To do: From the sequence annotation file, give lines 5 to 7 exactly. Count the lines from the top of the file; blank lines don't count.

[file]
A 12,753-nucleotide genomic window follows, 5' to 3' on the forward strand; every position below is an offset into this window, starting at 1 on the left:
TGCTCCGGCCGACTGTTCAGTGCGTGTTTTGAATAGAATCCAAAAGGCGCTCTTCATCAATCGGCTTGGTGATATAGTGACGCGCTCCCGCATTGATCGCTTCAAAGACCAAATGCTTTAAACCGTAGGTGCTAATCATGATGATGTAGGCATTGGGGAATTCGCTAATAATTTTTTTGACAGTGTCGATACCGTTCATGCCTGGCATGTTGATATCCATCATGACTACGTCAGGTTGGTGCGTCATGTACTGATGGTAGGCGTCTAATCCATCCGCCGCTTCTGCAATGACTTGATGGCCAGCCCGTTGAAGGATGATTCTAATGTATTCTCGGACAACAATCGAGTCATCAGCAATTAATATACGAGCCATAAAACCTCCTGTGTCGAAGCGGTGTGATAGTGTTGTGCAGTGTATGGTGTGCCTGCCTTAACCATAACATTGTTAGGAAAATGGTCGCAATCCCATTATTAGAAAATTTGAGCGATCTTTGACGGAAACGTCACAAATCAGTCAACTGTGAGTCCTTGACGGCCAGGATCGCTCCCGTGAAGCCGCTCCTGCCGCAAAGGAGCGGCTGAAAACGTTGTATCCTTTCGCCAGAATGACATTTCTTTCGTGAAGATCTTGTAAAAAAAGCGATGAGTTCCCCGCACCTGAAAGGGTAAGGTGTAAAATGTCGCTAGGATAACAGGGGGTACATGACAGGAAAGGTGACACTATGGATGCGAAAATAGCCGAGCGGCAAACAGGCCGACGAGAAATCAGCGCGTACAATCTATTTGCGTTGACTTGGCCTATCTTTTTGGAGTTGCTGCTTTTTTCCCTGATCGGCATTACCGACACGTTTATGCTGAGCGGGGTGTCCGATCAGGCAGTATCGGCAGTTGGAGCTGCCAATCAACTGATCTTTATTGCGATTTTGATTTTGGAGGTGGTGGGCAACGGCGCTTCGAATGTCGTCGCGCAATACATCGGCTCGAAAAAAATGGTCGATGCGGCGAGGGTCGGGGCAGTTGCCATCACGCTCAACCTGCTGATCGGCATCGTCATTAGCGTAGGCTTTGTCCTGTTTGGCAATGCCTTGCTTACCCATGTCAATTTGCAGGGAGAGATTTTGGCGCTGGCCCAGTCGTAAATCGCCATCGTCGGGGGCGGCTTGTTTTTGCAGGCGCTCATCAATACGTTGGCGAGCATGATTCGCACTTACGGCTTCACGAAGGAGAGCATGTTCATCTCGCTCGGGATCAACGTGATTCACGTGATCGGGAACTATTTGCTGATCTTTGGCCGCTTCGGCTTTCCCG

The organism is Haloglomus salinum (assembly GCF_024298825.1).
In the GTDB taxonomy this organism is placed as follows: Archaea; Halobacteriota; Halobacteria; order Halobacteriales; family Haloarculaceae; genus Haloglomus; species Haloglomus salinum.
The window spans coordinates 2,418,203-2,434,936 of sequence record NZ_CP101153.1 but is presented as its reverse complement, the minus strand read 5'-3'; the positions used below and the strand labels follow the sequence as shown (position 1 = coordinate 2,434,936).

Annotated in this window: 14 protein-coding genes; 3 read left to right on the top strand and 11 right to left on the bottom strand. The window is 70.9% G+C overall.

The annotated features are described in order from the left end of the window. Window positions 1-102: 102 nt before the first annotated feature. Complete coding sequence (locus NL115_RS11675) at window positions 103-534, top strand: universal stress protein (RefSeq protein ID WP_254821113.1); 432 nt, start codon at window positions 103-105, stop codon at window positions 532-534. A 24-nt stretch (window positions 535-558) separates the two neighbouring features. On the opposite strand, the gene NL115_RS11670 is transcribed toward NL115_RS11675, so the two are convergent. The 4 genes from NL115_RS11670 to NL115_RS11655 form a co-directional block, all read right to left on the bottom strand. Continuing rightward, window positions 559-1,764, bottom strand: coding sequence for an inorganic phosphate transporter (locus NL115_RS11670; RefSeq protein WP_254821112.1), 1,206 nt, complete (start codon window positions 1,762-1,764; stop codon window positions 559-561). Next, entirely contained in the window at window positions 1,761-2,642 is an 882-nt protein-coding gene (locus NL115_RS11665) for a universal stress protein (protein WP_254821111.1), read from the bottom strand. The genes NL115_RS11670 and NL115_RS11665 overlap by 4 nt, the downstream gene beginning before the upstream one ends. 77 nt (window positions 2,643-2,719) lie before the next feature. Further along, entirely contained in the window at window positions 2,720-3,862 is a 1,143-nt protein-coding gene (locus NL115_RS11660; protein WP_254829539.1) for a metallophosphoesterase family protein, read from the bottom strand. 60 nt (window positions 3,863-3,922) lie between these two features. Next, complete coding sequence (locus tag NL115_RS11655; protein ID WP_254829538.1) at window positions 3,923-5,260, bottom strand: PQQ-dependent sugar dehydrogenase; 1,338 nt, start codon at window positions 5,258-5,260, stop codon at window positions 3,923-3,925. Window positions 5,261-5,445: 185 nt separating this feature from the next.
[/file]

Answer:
The window spans coordinates 2,418,203-2,434,936 of sequence record NZ_CP101153.1 but is presented as its reverse complement, the minus strand read 5'-3'; the positions used below and the strand labels follow the sequence as shown (position 1 = coordinate 2,434,936).

Annotated in this window: 14 protein-coding genes; 3 read left to right on the top strand and 11 right to left on the bottom strand. The window is 70.9% G+C overall.

The annotated features are described in order from the left end of the window. Window positions 1-102: 102 nt before the first annotated feature. Complete coding sequence (locus NL115_RS11675) at window positions 103-534, top strand: universal stress protein (RefSeq protein ID WP_254821113.1); 432 nt, start codon at window positions 103-105, stop codon at window positions 532-534. A 24-nt stretch (window positions 535-558) separates the two neighbouring features. On the opposite strand, the gene NL115_RS11670 is transcribed toward NL115_RS11675, so the two are convergent. The 4 genes from NL115_RS11670 to NL115_RS11655 form a co-directional block, all read right to left on the bottom strand. Continuing rightward, window positions 559-1,764, bottom strand: coding sequence for an inorganic phosphate transporter (locus NL115_RS11670; RefSeq protein WP_254821112.1), 1,206 nt, complete (start codon window positions 1,762-1,764; stop codon window positions 559-561). Next, entirely contained in the window at window positions 1,761-2,642 is an 882-nt protein-coding gene (locus NL115_RS11665) for a universal stress protein (protein WP_254821111.1), read from the bottom strand. The genes NL115_RS11670 and NL115_RS11665 overlap by 4 nt, the downstream gene beginning before the upstream one ends. 77 nt (window positions 2,643-2,719) lie before the next feature. Further along, entirely contained in the window at window positions 2,720-3,862 is a 1,143-nt protein-coding gene (locus NL115_RS11660; protein WP_254829539.1) for a metallophosphoesterase family protein, read from the bottom strand. 60 nt (window positions 3,863-3,922) lie between these two features. Next, complete coding sequence (locus tag NL115_RS11655; protein ID WP_254829538.1) at window positions 3,923-5,260, bottom strand: PQQ-dependent sugar dehydrogenase; 1,338 nt, start codon at window positions 5,258-5,260, stop codon at window positions 3,923-3,925. Window positions 5,261-5,445: 185 nt separating this feature from the next.